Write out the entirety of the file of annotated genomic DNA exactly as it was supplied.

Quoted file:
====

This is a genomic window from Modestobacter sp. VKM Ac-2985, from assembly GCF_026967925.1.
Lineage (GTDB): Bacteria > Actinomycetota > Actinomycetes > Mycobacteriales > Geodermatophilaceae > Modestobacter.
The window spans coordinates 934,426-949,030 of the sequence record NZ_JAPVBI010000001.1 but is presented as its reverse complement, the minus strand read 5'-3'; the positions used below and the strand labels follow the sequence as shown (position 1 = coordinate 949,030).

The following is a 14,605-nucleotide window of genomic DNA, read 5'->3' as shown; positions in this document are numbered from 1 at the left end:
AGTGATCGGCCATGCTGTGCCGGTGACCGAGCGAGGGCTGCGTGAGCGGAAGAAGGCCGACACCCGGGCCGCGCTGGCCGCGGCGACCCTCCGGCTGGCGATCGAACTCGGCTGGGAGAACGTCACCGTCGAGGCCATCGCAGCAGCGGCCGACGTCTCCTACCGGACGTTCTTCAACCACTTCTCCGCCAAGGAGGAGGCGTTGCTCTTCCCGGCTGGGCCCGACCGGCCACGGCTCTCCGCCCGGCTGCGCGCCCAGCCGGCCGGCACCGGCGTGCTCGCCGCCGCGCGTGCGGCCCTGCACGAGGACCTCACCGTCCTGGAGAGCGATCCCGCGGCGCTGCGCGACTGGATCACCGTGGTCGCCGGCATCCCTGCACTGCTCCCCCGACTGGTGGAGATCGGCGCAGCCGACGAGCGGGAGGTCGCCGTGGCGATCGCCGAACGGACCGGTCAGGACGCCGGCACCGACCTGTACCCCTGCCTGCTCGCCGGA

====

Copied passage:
This is a genomic window from Modestobacter sp. VKM Ac-2985, from assembly GCF_026967925.1.
Lineage (GTDB): Bacteria > Actinomycetota > Actinomycetes > Mycobacteriales > Geodermatophilaceae > Modestobacter.
The window spans coordinates 934,426-949,030 of the sequence record NZ_JAPVBI010000001.1 but is presented as its reverse complement, the minus strand read 5'-3'; the positions used below and the strand labels follow the sequence as shown (position 1 = coordinate 949,030).

The following is a 14,605-nucleotide window of genomic DNA, read 5'->3' as shown; positions in this document are numbered from 1 at the left end:
AGTGATCGGCCATGCTGTGCCGGTGACCGAGCGAGGGCTGCGTGAGCGGAAGAAGGCCGACACCCGGGCCGCGCTGGCCGCGGCGACCCTCCGGCTGGCGATCGAACTCGGCTGGGAGAACGTCACCGTCGAGGCCATCGCAGCAGCGGCCGACGTCTCCTACCGGACGTTCTTCAACCACTTCTCCGCCAAGGAGGAGGCGTTGCTCTTCCCGGCTGGGCCCGACCGGCCACGGCTCTCCGCCCGGCTGCGCGCCCAGCCGGCCGGCACCGGCGTGCTCGCCGCCGCGCGTGCGGCCCTGCACGAGGACCTCACCGTCCTGGAGAGCGATCCCGCGGCGCTGCGCGACTGGATCACCGTGGTCGCCGGCATCCCTGCACTGCTCCCCCGACTGGTGGAGATCGGCGCAGCCGACGAGCGGGAGGTCGCCGTGGCGATCGCCGAACGGACCGGTCAGGACGCCGGCACCGACCTGTACCCCTGCCTGCTCGCCGGA